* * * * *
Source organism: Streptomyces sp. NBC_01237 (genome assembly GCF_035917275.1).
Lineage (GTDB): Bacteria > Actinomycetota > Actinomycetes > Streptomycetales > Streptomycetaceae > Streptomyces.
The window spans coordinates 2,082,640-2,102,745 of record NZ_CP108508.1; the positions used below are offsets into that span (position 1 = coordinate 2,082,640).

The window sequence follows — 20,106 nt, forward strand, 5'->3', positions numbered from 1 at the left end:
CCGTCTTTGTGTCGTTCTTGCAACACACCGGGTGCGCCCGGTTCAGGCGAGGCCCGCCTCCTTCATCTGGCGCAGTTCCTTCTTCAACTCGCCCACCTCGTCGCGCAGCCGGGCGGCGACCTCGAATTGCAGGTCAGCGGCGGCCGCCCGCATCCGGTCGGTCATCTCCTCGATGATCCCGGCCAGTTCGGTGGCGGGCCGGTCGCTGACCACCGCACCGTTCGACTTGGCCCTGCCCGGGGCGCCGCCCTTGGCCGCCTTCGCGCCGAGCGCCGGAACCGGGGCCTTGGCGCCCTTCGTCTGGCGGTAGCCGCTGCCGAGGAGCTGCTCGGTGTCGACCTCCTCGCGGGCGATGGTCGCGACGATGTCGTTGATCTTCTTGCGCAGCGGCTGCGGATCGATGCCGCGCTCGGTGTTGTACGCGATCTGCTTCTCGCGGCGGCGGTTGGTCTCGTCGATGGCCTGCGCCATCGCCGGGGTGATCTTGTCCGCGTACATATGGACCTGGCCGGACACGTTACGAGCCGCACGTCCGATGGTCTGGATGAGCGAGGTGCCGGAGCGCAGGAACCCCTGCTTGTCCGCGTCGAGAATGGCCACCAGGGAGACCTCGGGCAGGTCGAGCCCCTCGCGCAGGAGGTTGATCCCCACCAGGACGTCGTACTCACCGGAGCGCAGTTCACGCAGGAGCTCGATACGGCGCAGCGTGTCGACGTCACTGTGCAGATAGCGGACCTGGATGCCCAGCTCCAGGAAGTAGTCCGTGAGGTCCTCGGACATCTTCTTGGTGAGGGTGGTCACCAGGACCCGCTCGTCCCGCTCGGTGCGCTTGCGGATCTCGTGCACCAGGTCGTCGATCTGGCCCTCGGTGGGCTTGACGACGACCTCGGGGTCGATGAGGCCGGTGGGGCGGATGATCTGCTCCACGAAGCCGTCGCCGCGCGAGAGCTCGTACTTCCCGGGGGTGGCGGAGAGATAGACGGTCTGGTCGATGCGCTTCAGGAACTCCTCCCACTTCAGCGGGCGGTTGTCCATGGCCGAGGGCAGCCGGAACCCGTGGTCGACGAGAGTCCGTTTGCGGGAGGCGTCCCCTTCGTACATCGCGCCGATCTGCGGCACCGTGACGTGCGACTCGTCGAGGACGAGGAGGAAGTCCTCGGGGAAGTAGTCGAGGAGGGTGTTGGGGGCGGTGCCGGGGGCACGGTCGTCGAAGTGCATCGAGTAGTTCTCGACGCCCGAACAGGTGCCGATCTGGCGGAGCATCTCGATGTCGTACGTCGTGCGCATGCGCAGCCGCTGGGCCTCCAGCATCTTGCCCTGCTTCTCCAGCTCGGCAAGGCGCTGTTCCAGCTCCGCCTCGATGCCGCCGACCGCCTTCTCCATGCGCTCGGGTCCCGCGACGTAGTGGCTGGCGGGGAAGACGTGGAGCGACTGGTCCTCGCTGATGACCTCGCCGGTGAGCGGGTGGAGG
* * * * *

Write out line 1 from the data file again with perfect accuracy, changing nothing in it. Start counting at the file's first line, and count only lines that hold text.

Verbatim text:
Source organism: Streptomyces sp. NBC_01237 (genome assembly GCF_035917275.1).